‘Amended wildlife protection law must provide for conservation as well as economic sustenance’

Tan Sri Dr James Jemut Masing.

By Peter Sibon

KUCHING, Nov 24: Parti Rakyat Sarawak (PRS) president Tan Sri Dr James Jemut Masing said the Wild Life Protection Ordinance, 1998 when amended, must be comprehensive to provide a delicate balance between conservation of wildlife and the people’s welfare.

“Yes. Wild Life Protection Ordinance, 1998 amendment must be comprehensive if we are serious in protecting both our wildlife and life of human beings which depend on the survival of our wildlife.


“The protection of wildlife must include the preservation of human life and its economic standard. So, a delicate balance between whom to protect lies with SFC (Sarawak Forestry Corporation). The intelligent and clear pursuance of the objectives must be very clear from the very beginning.

“Therefore, there must be no hidden agenda in pursuing these noble goals by any relevant agencies,” Masing told DayakDaily today.

He also reminded SFC that the protection of wildlife must include all wildlife in Sarawak including exotic fish species especially such as empurau and semah.

“These two fish species must be included in the list of protected species. Once they are on the list, then the sale of wild empurau and semah will be prohibited, but the sale of domesticated (breed via aquaculture) would be allowed,” he said.

Yesterday, Masing and PRS vice-president Datuk Liwan Lagang have suggested that the current Wild Life Protection Ordinance, 1998, must be amended to allow natives to sell wildlife especially wild boars to supplement their income.

Masing had said it is high time for the State government to amend the said ordinance as the natives have been deprived to earn extra income from the sale of wild boar meat in the open market.

“Yes, we have voiced out our concerns of the natives who have been barred to sell wildlife especially wild boar meat in the open market all this while,” Masing told DayakDaily yesterday.

He stressed that presently, there has been no definite data from SFC showing the hunting by native communities of wild boars that resulted in its drastic decline.

As a native himself, Masing said, wild game including wild boar is a major source of protein intake and another source of income for the native communities, especially during the economic slowdown due to Covid-19.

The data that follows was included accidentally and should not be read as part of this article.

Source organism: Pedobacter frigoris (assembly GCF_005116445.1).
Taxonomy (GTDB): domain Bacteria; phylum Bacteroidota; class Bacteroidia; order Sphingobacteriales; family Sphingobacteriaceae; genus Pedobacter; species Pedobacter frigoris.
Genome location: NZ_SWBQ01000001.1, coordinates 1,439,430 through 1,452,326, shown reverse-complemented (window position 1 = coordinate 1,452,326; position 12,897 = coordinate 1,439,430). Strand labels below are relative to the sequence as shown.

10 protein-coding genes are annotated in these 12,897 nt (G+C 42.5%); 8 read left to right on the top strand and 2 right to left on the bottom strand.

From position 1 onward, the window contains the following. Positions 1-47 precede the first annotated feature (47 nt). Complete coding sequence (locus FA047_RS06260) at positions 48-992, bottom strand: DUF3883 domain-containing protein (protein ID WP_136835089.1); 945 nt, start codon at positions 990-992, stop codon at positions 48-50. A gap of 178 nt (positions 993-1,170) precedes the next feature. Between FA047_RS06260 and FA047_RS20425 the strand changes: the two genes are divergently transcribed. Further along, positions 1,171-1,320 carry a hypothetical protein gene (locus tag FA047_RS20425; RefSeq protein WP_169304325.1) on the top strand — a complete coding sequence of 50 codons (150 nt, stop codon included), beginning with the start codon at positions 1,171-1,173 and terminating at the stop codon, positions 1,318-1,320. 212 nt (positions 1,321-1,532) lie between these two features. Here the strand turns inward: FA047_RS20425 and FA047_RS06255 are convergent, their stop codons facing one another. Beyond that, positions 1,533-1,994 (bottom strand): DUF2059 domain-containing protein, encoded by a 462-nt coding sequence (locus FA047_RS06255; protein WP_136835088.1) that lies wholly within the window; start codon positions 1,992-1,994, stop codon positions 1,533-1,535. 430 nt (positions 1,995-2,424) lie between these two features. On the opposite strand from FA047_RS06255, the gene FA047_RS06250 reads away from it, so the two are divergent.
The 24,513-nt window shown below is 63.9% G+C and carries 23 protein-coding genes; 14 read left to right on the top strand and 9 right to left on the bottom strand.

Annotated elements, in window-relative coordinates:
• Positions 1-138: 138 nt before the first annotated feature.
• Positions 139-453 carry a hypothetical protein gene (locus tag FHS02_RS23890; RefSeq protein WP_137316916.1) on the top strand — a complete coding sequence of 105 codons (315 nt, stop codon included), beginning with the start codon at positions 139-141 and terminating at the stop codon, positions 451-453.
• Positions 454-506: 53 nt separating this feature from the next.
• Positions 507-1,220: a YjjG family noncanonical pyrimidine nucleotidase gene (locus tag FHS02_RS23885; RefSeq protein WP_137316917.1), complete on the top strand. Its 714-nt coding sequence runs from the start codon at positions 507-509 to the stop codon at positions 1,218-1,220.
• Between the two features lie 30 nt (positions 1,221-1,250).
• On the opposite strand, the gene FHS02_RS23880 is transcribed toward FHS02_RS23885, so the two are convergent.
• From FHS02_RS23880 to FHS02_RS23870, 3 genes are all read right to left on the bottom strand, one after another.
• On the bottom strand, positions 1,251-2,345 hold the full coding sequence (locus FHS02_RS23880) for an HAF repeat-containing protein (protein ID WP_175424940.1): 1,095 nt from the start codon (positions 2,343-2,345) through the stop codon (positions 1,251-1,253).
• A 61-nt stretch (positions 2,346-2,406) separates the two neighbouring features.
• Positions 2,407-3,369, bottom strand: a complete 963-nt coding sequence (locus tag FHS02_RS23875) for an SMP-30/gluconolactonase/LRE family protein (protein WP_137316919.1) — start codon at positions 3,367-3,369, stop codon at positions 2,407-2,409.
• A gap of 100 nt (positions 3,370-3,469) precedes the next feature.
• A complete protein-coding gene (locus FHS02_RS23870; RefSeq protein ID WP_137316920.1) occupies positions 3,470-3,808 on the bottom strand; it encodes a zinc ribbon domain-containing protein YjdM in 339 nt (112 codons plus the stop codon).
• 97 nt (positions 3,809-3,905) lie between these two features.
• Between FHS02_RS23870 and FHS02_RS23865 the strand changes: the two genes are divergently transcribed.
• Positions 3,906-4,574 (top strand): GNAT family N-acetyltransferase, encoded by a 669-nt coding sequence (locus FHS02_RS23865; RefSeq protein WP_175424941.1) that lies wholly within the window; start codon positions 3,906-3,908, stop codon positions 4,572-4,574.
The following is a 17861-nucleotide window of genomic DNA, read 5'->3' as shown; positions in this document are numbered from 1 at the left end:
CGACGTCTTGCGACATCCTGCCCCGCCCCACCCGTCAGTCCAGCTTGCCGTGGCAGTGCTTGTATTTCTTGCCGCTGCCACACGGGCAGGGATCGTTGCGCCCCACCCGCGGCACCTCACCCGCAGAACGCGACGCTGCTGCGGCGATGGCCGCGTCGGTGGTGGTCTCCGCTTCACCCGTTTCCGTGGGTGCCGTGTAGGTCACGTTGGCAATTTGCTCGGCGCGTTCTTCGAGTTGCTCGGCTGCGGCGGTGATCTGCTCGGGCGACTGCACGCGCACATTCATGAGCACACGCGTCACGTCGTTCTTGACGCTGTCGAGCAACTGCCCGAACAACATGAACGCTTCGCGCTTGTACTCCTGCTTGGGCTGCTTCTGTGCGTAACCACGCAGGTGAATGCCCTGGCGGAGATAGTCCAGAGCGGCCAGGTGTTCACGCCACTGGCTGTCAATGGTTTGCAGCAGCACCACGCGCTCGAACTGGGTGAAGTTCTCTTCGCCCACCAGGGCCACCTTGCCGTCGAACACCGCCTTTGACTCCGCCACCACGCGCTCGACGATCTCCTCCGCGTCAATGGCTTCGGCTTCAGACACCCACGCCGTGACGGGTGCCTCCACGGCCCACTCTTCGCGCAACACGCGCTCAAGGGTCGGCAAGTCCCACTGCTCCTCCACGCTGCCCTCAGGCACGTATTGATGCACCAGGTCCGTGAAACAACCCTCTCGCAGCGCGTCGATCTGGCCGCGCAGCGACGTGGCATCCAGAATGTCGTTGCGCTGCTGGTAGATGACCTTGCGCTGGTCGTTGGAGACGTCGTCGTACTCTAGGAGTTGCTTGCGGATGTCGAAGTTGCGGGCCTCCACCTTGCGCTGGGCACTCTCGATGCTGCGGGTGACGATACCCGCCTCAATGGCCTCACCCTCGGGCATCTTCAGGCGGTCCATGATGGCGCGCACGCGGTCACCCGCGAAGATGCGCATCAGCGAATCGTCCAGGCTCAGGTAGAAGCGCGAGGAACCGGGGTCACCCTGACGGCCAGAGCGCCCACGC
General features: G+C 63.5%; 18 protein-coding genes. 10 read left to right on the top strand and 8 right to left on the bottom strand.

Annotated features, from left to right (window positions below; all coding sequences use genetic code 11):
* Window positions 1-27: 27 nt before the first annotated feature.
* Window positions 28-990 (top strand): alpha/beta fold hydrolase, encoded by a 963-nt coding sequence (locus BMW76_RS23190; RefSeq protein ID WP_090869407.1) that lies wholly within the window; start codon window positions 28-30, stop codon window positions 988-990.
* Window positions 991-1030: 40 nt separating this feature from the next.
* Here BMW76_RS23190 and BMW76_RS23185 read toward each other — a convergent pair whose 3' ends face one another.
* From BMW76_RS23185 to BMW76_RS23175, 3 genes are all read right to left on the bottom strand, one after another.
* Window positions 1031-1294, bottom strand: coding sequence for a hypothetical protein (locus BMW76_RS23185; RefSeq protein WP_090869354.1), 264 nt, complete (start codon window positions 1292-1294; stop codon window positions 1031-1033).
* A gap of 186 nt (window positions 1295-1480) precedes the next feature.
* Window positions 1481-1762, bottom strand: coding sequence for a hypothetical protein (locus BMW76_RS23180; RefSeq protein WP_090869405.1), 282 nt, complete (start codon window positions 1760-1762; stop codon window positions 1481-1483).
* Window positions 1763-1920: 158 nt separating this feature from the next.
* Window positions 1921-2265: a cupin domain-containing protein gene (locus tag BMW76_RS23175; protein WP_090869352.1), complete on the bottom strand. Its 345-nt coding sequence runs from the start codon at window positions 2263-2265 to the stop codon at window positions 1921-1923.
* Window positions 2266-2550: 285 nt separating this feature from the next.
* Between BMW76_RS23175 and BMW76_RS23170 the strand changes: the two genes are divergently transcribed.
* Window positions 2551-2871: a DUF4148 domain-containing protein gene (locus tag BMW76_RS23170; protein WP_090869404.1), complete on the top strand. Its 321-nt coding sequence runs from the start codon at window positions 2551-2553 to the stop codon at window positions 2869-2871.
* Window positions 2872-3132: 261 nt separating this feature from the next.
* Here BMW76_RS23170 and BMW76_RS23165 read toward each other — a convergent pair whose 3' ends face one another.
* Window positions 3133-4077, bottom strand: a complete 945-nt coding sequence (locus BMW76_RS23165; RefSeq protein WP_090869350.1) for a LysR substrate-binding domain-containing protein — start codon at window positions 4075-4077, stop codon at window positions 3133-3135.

He also highlighted the fact that one of the reasons for the decline of wild boars’ population is illegal hunting by non-natives.

Liwan agreed with Masing’s suggestion for the ordinance to be amended as hunting of wild boars has been the natives’ way of life and that the decline of wild boars was caused by illegal hunting and illegal logging.

Liwan, who is Belaga assemblyman pointed out that the ordinance needed to be amended so that there is more bite for the authorities to get the real culprits than the poor hunters who just want to earn extra income to feed their families.

Both Masing and Liwan were responding to SFC’s statement yesterday that the reason for the State government to prevent the sale of wild boar meat is to ensure that the natives would have a sustainable supply of such a source of protein.

It stated that under the Wild Life Protection Ordinance, 1998, the authorities do not permit any sale of wildlife including non-protected species (including wild boar met) taken from the wild.

However, SFC asserted that natives residing in the native areas are permitted to hunt for their own self-consumption but not for sale or trade.

The statement from SFC was in response to DayakDaily’s report yesterday entitled “Give leeway to wild boar meat sellers in Kapit” whereby Parti Rakyat Sarawak (PRS) president Tan Sri Dr James Jemut Masing had hoped that SFC would give the Dayaks in Kapit a leeway to sell wild boar meat to supplement their income especially during the current economic downturn caused by Covid-19 pandemic.

Under the Wild Life Protection Ordinance 1998, it is an offence to sell or buy any wildlife or wildlife products that have been hunted from the wild anywhere in Sarawak. The penalty for selling wildlife products or wild meat without a license is RM5,000, while the penalty for buying wildlife trophies or wild meat is RM2,000. – DayakDaily